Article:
A Universe of Notes
Frédéric Chopin: Nocturnes, Opus 27, in C-sharp minor & in D-flat Major – Nocturne, Opus 32, No. 2 – Nocturnes, Opus 37, in G minor & in G Major
Elliott Carter: Two Diversions – 90+ – Caténaires
Frederic Rzewski: Friendship
Ursula Oppens (Pianist)
U. Oppens (© Hilary Scott)
“Bach is an astronomer, discovering the most marvelous stars. Beethoven challenges the universe. I only try to express the soul and the heart of man.”
Frédéric Chopin (1810-1849)
“Debussy’s ‘La Mer' is full of all sorts of sounds and textures going on at once, yet we still look at is as beautiful, structured and fluid. That’s all I’m trying to do; I’m not out to compose for complexity's sake.”
Elliott Carter (1908-2012)
Ursula Oppens just might have objected the title “Eclectic Series” tagged onto her extraordinary one-hour concert last night at BargeMusic. Ms. Oppens, whose name is synonymous with 20th and 21st music, would hardly consider the premieres she has performed–from Ligeti to Carter to Rzewski’s loadstone work–“eclectic.” Her fingers danced over the difficulties of Carter’s Caténaires with the same effortless elegance as she played five Chopin Nocturnes last night.
And I have serious doubts that she ever asked a composer who dedicated a piece to her, “Well, what does it mean?” It means the notes that were laid out for her. And she gives her music the oomph, the bravado, the vivacity which they deserve.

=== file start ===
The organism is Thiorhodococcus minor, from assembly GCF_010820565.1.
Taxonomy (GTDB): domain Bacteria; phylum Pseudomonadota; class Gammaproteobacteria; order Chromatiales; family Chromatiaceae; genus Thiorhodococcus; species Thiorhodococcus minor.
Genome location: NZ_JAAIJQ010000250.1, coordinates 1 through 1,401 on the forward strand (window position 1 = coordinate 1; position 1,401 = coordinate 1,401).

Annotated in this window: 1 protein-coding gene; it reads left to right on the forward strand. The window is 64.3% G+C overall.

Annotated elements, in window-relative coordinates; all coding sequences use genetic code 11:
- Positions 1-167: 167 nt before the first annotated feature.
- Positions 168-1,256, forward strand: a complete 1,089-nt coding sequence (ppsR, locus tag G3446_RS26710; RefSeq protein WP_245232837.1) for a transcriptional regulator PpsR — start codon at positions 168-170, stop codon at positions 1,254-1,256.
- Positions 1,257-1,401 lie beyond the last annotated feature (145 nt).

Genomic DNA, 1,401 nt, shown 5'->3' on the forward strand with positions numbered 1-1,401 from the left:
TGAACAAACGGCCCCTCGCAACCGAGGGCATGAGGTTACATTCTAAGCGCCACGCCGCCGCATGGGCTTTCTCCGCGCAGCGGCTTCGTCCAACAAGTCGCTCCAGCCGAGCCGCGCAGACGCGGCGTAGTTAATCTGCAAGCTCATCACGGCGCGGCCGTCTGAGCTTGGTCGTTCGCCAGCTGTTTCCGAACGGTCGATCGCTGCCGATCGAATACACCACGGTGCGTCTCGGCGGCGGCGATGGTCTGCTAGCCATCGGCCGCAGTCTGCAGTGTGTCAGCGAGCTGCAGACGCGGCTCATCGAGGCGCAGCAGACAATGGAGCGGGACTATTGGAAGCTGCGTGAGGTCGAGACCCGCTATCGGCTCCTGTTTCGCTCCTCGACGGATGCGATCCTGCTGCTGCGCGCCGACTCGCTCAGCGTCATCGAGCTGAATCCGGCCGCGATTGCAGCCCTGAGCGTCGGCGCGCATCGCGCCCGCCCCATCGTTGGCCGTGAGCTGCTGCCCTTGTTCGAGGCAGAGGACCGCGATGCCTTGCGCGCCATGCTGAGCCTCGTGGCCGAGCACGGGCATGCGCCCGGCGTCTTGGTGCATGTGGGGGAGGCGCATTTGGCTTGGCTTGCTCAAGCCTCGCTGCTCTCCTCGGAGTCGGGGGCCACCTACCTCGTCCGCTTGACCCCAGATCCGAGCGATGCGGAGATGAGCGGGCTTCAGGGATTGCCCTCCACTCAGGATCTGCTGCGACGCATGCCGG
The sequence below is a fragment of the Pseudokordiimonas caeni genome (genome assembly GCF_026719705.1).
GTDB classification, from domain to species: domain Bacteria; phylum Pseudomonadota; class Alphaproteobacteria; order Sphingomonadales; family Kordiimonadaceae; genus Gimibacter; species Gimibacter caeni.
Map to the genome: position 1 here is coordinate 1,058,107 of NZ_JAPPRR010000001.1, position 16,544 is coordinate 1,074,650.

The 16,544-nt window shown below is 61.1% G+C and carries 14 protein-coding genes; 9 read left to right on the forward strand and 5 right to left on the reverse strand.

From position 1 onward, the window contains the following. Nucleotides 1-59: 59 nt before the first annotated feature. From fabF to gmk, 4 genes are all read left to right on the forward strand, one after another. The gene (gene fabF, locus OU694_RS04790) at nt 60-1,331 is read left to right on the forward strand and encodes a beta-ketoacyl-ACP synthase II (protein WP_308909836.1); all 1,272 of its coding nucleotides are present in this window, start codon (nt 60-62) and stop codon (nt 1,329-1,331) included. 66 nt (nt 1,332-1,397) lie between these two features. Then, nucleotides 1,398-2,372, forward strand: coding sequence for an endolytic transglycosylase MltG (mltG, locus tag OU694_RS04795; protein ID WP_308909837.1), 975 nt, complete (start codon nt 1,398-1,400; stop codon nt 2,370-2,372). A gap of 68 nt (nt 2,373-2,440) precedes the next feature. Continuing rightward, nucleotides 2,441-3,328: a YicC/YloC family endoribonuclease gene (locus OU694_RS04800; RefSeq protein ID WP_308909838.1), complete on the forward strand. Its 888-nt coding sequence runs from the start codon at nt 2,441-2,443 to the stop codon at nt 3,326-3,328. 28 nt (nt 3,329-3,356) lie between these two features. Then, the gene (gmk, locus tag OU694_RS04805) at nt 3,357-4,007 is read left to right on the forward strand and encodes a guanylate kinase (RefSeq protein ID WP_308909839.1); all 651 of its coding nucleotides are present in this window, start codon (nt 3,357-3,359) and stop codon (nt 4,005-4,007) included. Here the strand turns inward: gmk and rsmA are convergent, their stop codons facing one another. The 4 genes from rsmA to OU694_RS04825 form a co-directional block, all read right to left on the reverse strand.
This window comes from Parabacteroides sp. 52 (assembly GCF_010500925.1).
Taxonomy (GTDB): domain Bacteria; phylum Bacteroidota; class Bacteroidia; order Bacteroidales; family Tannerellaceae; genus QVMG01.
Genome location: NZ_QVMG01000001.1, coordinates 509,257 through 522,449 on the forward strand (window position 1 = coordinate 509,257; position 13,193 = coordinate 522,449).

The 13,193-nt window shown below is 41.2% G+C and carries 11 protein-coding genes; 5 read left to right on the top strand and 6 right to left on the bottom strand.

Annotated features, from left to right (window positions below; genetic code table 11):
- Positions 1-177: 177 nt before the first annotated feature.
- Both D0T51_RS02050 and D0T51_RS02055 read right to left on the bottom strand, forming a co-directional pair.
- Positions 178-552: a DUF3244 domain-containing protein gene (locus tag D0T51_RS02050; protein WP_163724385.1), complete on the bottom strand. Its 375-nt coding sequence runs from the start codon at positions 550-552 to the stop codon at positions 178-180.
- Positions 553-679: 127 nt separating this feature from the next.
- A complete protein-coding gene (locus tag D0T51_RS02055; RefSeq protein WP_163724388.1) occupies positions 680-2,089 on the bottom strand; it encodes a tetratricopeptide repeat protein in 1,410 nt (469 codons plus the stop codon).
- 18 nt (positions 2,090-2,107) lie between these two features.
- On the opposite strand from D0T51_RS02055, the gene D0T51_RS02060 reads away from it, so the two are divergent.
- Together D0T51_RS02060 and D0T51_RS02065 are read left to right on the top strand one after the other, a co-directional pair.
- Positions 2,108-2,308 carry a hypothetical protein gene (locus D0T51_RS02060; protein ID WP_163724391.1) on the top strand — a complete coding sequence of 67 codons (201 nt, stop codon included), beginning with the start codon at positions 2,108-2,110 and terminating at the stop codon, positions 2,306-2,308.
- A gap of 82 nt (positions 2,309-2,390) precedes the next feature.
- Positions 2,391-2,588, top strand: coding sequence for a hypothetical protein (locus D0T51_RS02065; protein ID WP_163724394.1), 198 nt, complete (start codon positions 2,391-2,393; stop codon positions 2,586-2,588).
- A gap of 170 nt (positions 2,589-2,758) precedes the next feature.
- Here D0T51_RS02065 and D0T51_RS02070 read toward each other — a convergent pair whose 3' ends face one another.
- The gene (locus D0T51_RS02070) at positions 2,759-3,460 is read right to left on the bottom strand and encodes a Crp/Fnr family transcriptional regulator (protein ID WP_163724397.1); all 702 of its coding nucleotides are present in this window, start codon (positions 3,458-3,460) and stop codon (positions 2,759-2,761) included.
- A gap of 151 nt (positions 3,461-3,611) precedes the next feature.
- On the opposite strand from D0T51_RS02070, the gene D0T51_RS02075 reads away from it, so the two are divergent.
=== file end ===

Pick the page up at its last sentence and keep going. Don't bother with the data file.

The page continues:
True, Ms. Oppens might be associated more with Rzewski and Carter than Frédéric Chopin. And true, last night, her Chopin Nocturnes were apparently played more with her fingers than her memories or emotions. Still, one could easily relate the lines of the playful Two Diversions to the more soulful counterpoint of the Polish Romantic.
Ursula Oppens was the idea artist to open the BargeMusic post-pandemic season. Yes, she frequently performs here (once with Rzewski himself in the audience). Yes, her virtuosity goes hand in hand–literally–with her understanding. And yes, her attitude, her beatific smile after each work, her nuances that we in the audience are the important visitors, make a concert a thing of joy.
But most important for this listener is that she csn take the most supposedly recondite algorithmic composition and make it absolutely logical.. Not logical philosophically or structurally, but with a logic of understanding.
So when she finished Carter’s Two Diversions, we didn’t have to say, “Huh?”, we could take the title literally, we could be diverted with a delicious metaphor of different speeds and slownesses passing each other, contrasted with each other. We didn’t have to analyze Einstein, but we could picture trains going in different directions at the same time.
And after two Chopin nocturnes, Carter’s 90+ was another diversion. I doubt I would have understood what the “90” stood for. But Ms. Oppens explained how Carter took 90 separate notes, to celebrate the 90th birthday of Goffredo Petrassi, and transformed them with rhythms, colors, tempos.
As possibly the world’s most accomplished extant of Frederic Rzewski, I am certain her performance of Rzewski’s Friendship was authoritative. At thiis first hearing, I didn’t quite get it. He is a man of ideology, so perhaps I missed the notes behind the title. Later, I will listen again.
To close the hour (only an hour??), Carter again gave a whirligig work. Caténaires was a piece without harmonies, but possessing in its single line a cosmos of spaces, accents and permutations, albeit with Looney-Tunes crazy music, that we went along for the roller-coaster ride.
One might have judged such gamesmanship inferior to Chopin’s professed soaring to the “soul and heart” of humankind. But Ms. Oppens creates the universe of great artists without judgments, only the obligation to offer her frequently ineffable artistry.